The Dukes County commissioners Wednesday named Katherine Rogers, a lawyer and resident of Concord, New Hampshire, to be the newest county manager, the sixth since 1994.
The choice was not made easily. Commissioners wrangled long and hard. At issue was the choice between an Island resident and an off-Island resident.
The commissioners made their selection from a short list of five selected by a subcommittee. The new county manager will replace Russell Smith who ended his tenure on May 1.
The five finalists were Christopher Knowles, health director for the Wampanoag Tribe of Gay Head (Aquinnah); Jessica Burgoyne, property manager for the Morgan Woods affordable housing development in Edgartown; Martina Thornton, executive assistant to the county manager since 2008; Jeffrey Madison, a lawyer and former Aquinnah selectman; and Ms. Rogers.
Commissioners Melinda Loberg of Tisbury, Tom Hallahan of Oak Bluffs, Lenny Jason of Chilmark, Beth Toomey of West Tisbury, and Carlene Gatting of Edgartown voted for Ms. Rogers.
Tristan Israel of Tisbury and longtime commissioner John Alley of West Tisbury voted against.
“While we didn’t say we would not bring someone who didn’t live here, we certainly suggested strongly that we wanted someone who was living here,” Mr. Israel, a Tisbury selectman and landscaper, said. “Someone walks in and interviews very well, the woman seems very qualified and experienced. I think there is a bit of rolling of the dice with someone who is not familiar with the Island, who does not live here, who says they will move here, who doesn’t know any of the players here. We are a body that has had a tumultuous history. I’m very concerned we are rolling the dice.”
Mr. Israel and Mr. Alley also expressed concern about the process of picking a county manager. After interviews last week, commissioners were asked to rank the final five candidates. Ms. Rogers received three first place votes, and a total score of 16, with the low score ranking best.
Current assistant county manager Martina Thornton received two first place votes, and a score of 19.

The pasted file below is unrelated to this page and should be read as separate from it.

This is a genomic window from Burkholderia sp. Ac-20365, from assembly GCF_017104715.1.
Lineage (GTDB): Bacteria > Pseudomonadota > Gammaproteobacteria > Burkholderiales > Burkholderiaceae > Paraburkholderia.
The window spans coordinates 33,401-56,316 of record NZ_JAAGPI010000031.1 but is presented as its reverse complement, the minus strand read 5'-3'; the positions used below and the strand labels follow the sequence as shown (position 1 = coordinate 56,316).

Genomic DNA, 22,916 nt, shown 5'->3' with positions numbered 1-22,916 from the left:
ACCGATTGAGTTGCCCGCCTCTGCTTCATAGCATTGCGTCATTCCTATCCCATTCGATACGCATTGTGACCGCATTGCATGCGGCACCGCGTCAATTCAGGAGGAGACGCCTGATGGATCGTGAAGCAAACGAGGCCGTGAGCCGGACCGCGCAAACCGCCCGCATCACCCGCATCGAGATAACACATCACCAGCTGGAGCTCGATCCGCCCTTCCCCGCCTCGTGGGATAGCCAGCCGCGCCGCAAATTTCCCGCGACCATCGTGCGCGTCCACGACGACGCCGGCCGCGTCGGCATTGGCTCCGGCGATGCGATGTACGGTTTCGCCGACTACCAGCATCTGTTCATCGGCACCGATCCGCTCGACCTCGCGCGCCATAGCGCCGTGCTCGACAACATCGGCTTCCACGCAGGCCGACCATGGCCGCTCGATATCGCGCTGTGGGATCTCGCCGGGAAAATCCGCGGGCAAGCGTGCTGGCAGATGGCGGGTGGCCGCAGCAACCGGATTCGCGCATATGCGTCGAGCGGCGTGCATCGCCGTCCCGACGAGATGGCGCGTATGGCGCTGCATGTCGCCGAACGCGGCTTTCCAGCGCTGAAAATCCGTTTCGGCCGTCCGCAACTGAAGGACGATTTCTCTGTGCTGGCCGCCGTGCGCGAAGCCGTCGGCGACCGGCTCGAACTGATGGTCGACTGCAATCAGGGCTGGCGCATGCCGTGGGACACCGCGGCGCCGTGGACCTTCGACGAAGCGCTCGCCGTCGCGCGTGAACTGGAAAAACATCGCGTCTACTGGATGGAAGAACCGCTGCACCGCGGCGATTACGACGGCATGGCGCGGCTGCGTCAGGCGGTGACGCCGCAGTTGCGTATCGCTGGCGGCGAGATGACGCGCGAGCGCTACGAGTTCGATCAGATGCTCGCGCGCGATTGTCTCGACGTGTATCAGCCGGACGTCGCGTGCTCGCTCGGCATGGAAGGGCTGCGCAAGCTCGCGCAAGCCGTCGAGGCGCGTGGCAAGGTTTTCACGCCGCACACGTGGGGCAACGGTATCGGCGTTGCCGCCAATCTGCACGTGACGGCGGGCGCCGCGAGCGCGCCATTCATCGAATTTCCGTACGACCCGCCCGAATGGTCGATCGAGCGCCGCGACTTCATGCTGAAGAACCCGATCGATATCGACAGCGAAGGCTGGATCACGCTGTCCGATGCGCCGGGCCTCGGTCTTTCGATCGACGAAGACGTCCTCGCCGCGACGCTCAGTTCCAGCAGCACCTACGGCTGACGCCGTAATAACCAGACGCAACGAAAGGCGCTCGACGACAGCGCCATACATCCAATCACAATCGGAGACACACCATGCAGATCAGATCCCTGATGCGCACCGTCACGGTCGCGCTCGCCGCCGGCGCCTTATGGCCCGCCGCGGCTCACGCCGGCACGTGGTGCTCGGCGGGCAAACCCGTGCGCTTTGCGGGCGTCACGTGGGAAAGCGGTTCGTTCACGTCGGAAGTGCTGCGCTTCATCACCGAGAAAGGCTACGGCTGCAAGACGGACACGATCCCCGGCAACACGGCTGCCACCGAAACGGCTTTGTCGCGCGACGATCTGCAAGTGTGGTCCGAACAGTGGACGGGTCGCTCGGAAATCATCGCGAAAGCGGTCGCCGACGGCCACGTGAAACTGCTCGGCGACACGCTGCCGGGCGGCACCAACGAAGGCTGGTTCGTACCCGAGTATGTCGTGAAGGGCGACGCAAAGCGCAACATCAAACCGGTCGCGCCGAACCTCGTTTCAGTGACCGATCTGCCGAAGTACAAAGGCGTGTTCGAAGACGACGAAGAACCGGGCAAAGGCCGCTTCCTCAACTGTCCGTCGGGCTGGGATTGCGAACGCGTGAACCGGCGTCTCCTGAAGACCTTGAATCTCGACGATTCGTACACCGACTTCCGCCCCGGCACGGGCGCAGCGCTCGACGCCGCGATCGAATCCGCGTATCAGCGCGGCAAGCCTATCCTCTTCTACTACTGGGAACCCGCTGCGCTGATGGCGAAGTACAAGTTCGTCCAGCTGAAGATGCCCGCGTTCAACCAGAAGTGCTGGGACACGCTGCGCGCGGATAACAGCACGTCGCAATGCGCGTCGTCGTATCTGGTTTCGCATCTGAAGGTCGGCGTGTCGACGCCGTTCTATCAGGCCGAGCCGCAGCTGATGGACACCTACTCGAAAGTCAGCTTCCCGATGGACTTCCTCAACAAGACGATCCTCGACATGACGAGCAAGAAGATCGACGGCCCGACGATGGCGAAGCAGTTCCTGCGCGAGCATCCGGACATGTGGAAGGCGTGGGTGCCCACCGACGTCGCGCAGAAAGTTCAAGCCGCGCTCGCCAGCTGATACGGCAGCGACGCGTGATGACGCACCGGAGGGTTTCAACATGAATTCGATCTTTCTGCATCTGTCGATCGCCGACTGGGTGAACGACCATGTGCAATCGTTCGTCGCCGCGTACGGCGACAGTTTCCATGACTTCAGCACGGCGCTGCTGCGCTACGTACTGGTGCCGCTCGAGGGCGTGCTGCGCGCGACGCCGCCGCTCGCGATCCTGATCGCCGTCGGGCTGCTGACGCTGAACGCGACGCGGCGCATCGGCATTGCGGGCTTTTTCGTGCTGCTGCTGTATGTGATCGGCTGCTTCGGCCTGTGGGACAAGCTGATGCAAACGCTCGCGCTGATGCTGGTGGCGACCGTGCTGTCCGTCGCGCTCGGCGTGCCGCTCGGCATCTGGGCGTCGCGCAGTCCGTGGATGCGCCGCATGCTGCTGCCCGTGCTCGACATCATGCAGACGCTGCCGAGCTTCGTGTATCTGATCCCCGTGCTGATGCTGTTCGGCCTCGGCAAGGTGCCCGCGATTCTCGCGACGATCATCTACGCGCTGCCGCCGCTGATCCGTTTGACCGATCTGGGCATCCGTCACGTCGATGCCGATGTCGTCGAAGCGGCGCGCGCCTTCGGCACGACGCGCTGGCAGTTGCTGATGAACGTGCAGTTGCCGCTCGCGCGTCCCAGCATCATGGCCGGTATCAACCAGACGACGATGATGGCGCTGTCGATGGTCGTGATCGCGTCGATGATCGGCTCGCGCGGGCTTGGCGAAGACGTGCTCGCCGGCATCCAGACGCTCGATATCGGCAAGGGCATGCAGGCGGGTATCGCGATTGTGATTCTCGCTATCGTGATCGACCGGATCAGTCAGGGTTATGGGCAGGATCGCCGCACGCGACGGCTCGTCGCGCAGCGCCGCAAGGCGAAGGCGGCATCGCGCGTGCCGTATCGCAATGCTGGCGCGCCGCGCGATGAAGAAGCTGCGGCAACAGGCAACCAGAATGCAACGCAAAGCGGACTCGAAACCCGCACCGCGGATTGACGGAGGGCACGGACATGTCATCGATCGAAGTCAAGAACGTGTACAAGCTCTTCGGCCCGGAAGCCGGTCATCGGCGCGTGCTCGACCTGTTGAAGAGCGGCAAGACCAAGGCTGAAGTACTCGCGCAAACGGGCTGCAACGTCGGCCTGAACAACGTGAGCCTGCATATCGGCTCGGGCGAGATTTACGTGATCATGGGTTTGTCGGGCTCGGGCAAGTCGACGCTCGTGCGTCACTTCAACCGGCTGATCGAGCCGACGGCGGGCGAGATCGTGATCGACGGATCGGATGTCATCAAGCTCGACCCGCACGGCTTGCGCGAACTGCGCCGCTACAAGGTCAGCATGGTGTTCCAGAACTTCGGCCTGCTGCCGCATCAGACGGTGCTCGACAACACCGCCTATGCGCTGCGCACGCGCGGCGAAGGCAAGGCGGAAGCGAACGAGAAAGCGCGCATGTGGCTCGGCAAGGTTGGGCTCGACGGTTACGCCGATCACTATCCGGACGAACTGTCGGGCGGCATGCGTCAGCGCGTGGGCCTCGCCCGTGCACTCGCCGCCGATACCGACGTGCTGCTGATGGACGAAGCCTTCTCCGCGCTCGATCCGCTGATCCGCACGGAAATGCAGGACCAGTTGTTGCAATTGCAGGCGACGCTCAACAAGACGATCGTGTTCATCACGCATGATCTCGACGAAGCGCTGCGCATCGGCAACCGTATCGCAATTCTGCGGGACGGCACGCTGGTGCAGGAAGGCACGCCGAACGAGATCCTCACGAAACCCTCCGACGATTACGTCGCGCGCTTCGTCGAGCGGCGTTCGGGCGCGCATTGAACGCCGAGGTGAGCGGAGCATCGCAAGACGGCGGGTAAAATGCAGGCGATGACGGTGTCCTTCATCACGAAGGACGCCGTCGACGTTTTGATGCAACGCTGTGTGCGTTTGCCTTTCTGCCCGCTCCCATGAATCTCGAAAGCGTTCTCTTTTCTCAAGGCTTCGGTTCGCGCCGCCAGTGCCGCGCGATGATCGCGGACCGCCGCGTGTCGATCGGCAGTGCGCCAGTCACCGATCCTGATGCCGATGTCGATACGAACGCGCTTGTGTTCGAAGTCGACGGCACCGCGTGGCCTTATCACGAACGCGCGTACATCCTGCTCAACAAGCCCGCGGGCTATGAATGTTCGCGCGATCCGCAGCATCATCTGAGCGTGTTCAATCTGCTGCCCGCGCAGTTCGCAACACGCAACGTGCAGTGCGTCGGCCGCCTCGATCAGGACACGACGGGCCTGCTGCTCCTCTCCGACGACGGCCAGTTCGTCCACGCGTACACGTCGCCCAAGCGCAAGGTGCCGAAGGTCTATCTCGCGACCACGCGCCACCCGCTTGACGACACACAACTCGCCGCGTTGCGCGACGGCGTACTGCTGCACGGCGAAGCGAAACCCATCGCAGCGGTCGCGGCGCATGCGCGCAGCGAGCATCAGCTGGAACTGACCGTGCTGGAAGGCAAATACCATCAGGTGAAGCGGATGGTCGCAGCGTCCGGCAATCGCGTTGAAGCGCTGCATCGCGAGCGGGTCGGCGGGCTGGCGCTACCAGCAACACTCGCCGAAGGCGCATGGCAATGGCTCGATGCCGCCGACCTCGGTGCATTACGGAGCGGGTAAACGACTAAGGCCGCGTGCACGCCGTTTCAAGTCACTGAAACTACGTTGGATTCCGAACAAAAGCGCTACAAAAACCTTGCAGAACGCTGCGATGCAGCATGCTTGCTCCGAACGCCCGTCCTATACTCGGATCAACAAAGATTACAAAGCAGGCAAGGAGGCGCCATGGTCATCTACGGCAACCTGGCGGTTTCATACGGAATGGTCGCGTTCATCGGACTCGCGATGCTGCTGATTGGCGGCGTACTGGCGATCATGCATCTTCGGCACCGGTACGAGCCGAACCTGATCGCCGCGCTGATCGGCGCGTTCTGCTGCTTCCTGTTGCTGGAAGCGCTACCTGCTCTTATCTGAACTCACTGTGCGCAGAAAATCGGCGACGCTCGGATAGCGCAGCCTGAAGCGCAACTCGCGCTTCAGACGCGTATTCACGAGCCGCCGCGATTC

Ms. Gatting said she felt Ms. Rogers was a clear choice. “I felt her level of presentation, experience, demeanor, the whole package rose significantly above the other candidates,” Ms. Gatting, a lawyer, said.
Commissioner Jason grew frustrated with the discussion. “This is driving me crazy,” he said. “We went out to find the best person to be county manager no matter where they lived. The [county] charter says they have to live here, so if they don’t live here, we’ll get rid of them.”
County commissioners authorized the chairman, Ms. Loberg, to begin negotiations with Ms. Rogers. The amount alloted in the current budget for county manager is $63,500. In its search for candidates, the commission advertised a salary range of $60,000 to $75,000.
In advertising the position, the county said “a bachelor’s degree and familiarity with and residence on the island are preferable. The successful candidate should have five to seven years management experience, preferably within government, as well as strong financial management, personnel management, grant writing and strategic planning experience.”
Until 1993, three elected, paid county commissioners presided over county government affairs and departments not under the control of elected officials.
In 1994, voters created a new form of county government that delegated general legislative powers to the seven-member board of unpaid commissioners, while giving the county manager full control over the county administration.
Although the county manager serves as the administrative manager for the seven county commissioners, the actual responsibilities of the job are limited.
In terms of day-to-day supervision and responsibilities, the county manager oversees three people in three departments — the manager’s office, veterans affairs, and integrated pest management.